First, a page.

Try this to relax your ciliary muscle

Hi everyone,

I have been experimenting with the tool below and i find that it helps me see more clearly.
I wanted to share this and get feedback from you guys if it helps you too.

How i use the tool:
The tool is located here:
Enlarge the part that has the moving letters in it so it will fill as much screen area possible
While i am using my differential glasses, doing computer work, i keep a browser tab open with this tool running. Every now and then i follow the moving letters and try to get them to focus using active focus and blinking.

At first when i used this tool it made my eyes hurt a bit.
I have been using it for a few days now and already seeing improvement in my cm measurements and visual acuity.

Please send your feedback, it is interesting to know if it helps more people.
You can also tweak it if you know some html/css/javascript.



This seems interesting. Just a few questions:

How exactly is the tool supposed to be used? Just look at the red moving letters and keep them in focus?

And what about the non-moving letters? What are they for? At first I thought I should look at the static letters and follow the moving ones with my periphery vision…

Thanks in advance!

I added the static letters to encourage using peripheral vision, but i don’t think the peripheral vision is what causing my ciliary to relax.
It is only a speculation, but I think it is something related to movement, that sends the right signals to the brain to desperately try put things into focus.
You can ignore the static letters. shows the part in full window mode.

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How can I increase frame rate to reduce motion blur?

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This seems like eye excercises - nice if you can find the time, but one of the main points of the EM method is to try and improve habbits not to add extra tasks to your day :smiley: but yeah, if you can fit it in, nice one :slight_smile:

the question is: is this time better spent than looking out of the window every 10 minutes to relax your eyes?


I am not sure how…
If this works for a bunch of people, maybe someone would build an improved tool :blush:

I agree with you that habits are more important than tools, and that you should study the endmyopia method and follow it.
But if you can spend a few minutes a day and it improves your progress, than why not do it?

I also try to move a lot when looking outside practicing AF.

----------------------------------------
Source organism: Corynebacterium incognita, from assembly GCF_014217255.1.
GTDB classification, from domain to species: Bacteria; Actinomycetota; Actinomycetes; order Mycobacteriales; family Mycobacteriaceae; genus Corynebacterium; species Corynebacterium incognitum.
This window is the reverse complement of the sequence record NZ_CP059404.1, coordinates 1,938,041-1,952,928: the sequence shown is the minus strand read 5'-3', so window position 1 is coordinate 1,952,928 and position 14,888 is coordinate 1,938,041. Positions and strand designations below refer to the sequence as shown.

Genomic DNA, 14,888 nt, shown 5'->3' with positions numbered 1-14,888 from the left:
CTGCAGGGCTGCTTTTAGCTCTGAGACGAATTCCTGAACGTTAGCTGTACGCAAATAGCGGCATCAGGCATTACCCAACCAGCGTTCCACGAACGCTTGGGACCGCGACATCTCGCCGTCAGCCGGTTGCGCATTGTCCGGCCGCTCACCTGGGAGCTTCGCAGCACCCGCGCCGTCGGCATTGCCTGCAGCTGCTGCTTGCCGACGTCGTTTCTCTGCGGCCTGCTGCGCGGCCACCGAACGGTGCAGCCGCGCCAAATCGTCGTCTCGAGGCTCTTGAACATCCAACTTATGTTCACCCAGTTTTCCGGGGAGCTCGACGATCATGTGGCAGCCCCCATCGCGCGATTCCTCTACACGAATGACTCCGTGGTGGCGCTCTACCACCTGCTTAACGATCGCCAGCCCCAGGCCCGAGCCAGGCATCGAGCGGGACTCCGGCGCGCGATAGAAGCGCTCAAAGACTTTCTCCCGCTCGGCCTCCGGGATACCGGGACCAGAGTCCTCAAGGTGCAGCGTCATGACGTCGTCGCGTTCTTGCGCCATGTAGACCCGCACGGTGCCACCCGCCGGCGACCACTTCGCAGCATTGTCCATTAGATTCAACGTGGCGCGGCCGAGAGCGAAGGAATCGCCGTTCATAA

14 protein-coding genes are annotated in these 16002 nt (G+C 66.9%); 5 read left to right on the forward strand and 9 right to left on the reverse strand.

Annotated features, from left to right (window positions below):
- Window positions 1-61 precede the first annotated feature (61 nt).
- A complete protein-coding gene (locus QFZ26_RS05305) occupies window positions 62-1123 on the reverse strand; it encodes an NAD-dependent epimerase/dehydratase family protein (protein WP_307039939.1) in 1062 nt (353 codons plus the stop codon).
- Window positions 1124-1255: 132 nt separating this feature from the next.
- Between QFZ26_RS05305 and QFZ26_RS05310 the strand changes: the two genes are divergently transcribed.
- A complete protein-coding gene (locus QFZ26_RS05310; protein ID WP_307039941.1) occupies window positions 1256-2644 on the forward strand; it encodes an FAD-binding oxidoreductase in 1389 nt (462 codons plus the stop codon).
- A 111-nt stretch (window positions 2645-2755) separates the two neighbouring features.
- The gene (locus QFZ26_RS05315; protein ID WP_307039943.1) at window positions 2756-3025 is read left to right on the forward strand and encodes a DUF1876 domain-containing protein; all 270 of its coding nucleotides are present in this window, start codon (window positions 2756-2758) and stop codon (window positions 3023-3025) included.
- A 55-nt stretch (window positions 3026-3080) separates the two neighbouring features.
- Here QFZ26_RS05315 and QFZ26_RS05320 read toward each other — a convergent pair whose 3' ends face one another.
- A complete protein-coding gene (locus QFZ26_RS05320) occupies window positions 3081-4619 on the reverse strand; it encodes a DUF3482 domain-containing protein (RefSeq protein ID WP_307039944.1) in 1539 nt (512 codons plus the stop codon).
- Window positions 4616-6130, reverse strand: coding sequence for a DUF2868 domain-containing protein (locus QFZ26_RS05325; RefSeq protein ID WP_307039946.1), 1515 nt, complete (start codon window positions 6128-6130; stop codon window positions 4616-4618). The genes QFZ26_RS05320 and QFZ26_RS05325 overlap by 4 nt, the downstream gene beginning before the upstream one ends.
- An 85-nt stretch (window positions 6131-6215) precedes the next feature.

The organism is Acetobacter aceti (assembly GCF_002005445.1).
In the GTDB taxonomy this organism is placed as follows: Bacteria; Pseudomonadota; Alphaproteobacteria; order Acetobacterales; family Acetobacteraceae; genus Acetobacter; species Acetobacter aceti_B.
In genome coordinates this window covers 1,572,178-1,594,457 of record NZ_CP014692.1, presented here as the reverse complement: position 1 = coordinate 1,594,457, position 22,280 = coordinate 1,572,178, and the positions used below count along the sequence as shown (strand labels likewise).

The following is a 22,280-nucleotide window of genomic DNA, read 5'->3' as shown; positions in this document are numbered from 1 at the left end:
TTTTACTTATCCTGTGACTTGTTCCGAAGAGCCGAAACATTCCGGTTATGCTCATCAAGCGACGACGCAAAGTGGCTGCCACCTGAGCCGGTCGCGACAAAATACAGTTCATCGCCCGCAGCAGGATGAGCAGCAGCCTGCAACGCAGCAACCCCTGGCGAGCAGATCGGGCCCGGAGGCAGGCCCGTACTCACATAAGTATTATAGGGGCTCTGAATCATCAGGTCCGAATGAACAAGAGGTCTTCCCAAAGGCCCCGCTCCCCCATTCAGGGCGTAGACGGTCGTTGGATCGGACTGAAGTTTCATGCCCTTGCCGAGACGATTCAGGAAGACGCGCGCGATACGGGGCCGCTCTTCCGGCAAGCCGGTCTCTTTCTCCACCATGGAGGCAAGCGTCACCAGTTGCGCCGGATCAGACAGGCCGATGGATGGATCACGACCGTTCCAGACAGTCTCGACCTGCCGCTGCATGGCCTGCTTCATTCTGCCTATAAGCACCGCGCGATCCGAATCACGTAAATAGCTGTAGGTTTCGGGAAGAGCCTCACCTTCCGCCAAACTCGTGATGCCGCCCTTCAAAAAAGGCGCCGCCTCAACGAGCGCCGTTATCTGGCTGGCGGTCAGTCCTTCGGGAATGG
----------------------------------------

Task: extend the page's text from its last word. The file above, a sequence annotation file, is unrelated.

A good way to do that is swing in a hammock or swing while staring at distant objects

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It reminds me of an Arkanoid game :slight_smile:


My whole workweek is doomed now… :angry:


Don’t remind me of these things, I’ll end up playing Chrono Trigger (snes, my all time fav.) for the 10th time…


Interesting tool, thanks for posting. I felt muscle stimulation in the eyes within 30 seconds of following the letters.

But I have some doubts that it addresses ciliary spasm specifically. Check out this quote from @halmadavid (TV and Ciliary Spasm)

I think that the main reason of ciliary spasm is not distance, but not changing the focus plane. That’s why non-screen close-up activity is not as bad for the eyes and “distance” screen activity is not as good for the eyes as they should based solely on distance.

I think what he’s saying is that keeping a fixed distance from the object locks the ciliary into spasm. Sideways movement of the eyes (as in your tool) would stimulate other muscles in the eye but not, it seems, the ciliary specifically, which responds to changes in distance (focal plane). Of course you could initiate AF yourself (as you suggest), but the fixed distance to the screen is still sending the same signal to the brain that keeps the ciliary fixed in position for that particular focal distance.

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I think the kind of tool we might need is a mechanical one that moves the computer screen (or the chair) forward and back to vary the focal plane while we work. Or maybe we can make a back and forth swaying motion while sitting at the computer. I have no idea how effective such a thing would be (in addition to looking a bit silly). Come to think of it though, it might have some posture benefits too. It’s similar to the Jewish practice of “shuckling” while praying, which is said to have concentration benefits and give the body exercise.

In my case (-0.25 differential lenses) swaying about 25 cm back and forth in front of the screen causes a noticeable change in blur level.

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I had an idea - what if you look at the screen at a side angle so that as the letters are moving left or right they are also moving away closer or farther? :thinking:

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Great idea. Worth trying.
Thanks :hugs: